There are so many reasons to consider growing vegetables in containers. No garden space? Use containers on a patio, pool deck or balcony. Crowded garden? Use containers to expand your growing space. Problem soils or drainage issues? Containers allow you to control the media. Your only sunny spaces aren’t garden spaces or your garden space is too sunny for tender veggies? Containers can be located virtually anywhere.
Veggies in containers can be pretty, too. Beverly recently introduced me to a great new term – Ornamedibles. It’s so true! Many edibles have their own ornamental value in our gardens, and others can become ornamental by how we grow them. A tower of green beans, a column of tomatoes, a pot of peppers or eggplants, or a bowl of brightly colored lettuces can stand as equals with many of our favorite ornamental plants.
Containers are their own environment. Everything the plant needs must be provided within that environment. It’s easy to do, but a few key principles and practices must be followed.
Potting media must serve multiple purposes; an anchor for the roots, a moisture reservoir, a nutrient pantry, and an air exchanger. Use a media that meets all of these needs.
Peat or coir based potting “soils” are not the best choices for vegetables. They do not provide any nutrition to the plant on their own and they can break down over a long season, resulting in soggy spots here, dry spots there and poor air exchange.
The best choice is a compost-rich media. You have choices here. Rose soil makes perfectly acceptable potting media for many vegetables. It is a blend of composted top-soil, compost, and minerals. You can also use straight leaf mold compost amended with expanded shale which preserves pore space as the compost decomposes and assists in managing moisture. If you already have a soil free, peat or coir based potting soil that you prefer, you can mix your own media by amending the potting mix with 1/3 to ½ leaf mold compost by volume and adding expanded shale. In all cases, make sure you use the best quality compost you can afford. It is not all created equal.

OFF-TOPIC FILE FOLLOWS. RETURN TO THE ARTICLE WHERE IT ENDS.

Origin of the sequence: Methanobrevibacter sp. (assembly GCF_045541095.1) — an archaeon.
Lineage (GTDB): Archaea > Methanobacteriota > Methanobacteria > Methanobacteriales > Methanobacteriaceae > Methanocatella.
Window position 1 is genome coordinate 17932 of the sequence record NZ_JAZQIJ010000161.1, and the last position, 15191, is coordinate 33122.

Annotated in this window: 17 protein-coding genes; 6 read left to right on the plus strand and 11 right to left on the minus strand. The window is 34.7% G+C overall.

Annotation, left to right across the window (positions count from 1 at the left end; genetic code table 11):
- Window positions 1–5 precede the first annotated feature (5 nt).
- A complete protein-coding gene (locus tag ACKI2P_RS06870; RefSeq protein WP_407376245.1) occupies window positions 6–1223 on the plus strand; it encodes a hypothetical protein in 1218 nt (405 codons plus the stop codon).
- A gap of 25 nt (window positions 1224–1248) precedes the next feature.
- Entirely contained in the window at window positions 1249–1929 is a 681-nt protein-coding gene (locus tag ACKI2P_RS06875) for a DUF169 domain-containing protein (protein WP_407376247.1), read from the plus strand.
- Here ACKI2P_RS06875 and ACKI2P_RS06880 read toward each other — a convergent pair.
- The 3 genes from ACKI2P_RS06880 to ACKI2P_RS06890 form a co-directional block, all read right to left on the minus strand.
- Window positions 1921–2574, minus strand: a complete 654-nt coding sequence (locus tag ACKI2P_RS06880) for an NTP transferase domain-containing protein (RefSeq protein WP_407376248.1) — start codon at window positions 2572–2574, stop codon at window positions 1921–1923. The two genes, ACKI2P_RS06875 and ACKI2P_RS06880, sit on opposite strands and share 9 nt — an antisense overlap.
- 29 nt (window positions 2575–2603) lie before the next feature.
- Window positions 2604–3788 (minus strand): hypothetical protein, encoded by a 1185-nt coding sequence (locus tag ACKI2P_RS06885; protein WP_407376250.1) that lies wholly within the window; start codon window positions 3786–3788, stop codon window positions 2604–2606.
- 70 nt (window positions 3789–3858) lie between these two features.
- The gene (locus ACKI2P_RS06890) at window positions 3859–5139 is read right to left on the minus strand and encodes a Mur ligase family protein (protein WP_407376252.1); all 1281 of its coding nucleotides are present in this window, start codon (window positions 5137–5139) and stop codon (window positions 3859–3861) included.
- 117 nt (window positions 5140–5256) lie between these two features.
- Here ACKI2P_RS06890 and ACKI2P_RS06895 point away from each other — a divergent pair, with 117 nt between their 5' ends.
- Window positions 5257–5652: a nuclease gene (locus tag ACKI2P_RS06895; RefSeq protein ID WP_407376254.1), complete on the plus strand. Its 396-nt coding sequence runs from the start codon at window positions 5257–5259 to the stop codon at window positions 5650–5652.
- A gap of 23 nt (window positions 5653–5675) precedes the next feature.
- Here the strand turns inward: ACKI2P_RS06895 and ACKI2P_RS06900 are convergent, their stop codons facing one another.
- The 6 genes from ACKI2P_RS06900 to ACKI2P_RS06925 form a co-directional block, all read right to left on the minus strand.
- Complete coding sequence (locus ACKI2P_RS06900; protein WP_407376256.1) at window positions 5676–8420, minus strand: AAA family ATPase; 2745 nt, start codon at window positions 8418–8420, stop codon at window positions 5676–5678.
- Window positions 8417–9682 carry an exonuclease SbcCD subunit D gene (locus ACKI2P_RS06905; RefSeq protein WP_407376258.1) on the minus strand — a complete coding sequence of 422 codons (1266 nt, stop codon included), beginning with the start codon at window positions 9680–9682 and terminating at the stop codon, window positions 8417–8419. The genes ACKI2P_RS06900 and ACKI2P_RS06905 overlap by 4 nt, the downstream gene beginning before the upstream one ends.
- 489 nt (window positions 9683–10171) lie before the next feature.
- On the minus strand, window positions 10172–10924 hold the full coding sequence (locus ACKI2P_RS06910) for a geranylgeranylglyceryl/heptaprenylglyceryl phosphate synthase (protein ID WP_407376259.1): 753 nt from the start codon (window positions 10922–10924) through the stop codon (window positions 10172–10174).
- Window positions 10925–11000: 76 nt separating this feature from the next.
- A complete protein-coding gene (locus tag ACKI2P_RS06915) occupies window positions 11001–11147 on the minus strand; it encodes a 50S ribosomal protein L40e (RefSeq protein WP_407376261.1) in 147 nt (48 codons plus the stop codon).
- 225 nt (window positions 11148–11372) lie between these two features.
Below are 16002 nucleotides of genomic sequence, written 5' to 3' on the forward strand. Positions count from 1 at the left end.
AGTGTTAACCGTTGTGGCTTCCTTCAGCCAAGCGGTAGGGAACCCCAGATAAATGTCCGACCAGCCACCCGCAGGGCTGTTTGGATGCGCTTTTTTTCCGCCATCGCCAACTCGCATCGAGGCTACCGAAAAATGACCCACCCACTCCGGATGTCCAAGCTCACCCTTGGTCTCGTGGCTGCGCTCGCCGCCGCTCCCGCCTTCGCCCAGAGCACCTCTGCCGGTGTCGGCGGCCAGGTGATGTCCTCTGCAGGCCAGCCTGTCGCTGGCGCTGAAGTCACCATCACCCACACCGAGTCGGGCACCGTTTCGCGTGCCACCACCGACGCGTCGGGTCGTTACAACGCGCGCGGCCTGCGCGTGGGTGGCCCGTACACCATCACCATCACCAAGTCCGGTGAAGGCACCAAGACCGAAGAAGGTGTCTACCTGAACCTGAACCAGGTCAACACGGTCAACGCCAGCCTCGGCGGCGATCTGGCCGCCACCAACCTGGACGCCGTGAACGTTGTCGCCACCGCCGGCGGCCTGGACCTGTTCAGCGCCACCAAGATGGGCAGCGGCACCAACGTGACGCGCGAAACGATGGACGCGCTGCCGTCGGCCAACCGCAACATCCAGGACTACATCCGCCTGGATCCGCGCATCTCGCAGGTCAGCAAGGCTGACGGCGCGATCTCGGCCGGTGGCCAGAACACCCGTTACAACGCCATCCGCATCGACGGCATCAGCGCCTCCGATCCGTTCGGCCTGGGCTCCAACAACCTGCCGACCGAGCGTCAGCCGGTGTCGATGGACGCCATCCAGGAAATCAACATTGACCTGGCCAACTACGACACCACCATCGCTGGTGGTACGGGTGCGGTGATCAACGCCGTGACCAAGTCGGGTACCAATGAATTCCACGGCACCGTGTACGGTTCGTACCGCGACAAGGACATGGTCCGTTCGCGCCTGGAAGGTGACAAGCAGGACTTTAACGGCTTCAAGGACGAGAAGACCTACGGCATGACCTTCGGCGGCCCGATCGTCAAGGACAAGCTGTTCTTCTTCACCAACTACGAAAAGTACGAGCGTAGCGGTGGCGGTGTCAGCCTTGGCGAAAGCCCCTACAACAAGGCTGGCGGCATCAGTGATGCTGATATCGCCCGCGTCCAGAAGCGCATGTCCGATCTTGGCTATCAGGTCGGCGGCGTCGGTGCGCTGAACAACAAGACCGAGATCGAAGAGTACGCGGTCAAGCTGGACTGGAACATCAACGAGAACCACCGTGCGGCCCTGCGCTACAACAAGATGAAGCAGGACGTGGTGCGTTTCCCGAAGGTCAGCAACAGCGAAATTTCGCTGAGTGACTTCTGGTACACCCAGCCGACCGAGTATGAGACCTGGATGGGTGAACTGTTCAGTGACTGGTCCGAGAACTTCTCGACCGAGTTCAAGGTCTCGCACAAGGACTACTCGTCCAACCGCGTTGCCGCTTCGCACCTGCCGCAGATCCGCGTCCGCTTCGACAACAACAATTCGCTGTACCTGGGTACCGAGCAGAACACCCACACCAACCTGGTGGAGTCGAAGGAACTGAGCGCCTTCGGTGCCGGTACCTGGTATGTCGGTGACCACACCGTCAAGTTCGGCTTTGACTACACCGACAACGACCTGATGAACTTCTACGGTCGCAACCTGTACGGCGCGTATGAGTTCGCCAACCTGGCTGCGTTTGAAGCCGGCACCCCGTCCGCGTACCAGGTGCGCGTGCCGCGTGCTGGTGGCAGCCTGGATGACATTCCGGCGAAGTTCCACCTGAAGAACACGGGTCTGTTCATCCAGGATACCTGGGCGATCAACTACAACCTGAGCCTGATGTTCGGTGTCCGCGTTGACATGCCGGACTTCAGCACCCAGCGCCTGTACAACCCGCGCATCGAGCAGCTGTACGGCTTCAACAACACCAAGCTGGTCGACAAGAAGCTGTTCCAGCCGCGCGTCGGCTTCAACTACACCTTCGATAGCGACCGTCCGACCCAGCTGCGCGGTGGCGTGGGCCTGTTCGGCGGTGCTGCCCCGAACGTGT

Vegetable plants in a container will require heavier fertilization than the same plants in the garden. Properly prepared garden soil includes living materials (organic matter), minerals in the soil itself and beneficial microbes that inhabit the Soil Food Web. These things work together to provide the nutrition the plant needs as the roots reach out into the garden soil. Since the reach of roots will be limited to the container, we will need to compensate.
Yes, we can have biologically active, nutritious, living soil in a container. And biologically active, nutritious, living soil results in vegetables that are more nutritious as well. The compost rich potting media we discussed above furnishes a living environment to start out with. Slow release organic fertilizers (SROFs) should be used to keep our media alive and performing well. SROFs provide the major and minor nutrients, minerals, and amendments that nurture the plants and support the microbes in the restricted environment of a container and they do so without burning tender plants.
Follow the directions on your SROF of choice; Arbor Gate Blend and Microlife are good choices. You do not have to increase the amount of fertilizer they recommend, but you should increase the frequency of application.
Water is the ultimate balancing act with containers. Most vegetables prefer evenly moist media. This means that they want moisture on demand, but to never sit in waterlogged media.
Compost rich media with adequate expanded shale added is well-draining by nature. Expanded shale not only provides pore spaces, it is a porous material that absorbs water, releasing it back into the soil as needed. Equal amounts of perlite and vermiculite can be substituted for the expanded shale. Perlite provides the pore spaces while vermiculite holds and releases moisture after you water.
Water your containers thoroughly. Allow the top inch to dry out between watering, but never allow them to dry out completely. The media should not shrink away from the sides of the container at any time. You may have to water your veggie containers twice a day in the peak of summer. Consider adding drip irrigation and a battery-operated timer if your schedule is an issue.
Containers should be matched to the veggies they will hold. They must hold sufficient media to allow full development of the plant and be deep enough to support healthy root growth. It should be stable if you are going to plant tall crops or veggies on supports such as poles or trellises.
The width of the container can be stated as “bigger is better”. Wide, roomy containers will generally hold more soil, give you more surface space for closely spaced veggies, and be quite stable for larger, taller veggies.
The depth of the container is more clearly definable. Lettuce and salad greens can grow quite happily in a container that is 4” – 5” deep. They look their best in low, wide containers that allow for the leaves to expand from the crown of the plant. Bush beans or peas, garlic, onions, radishes, baby beets, and Asian greens such as tatsoi and Chinese cabbage will do well in 6” – 7” of depth. 8” – 9” deep will support eggplant, chard, spinach, medium length carrots, cucumbers, and pole beans. 10” – 12” will provide sufficient root depth for many large veggies such as tomatoes, peppers, okra, squash, sweet potatoes, full-sized carrots and many other root crops.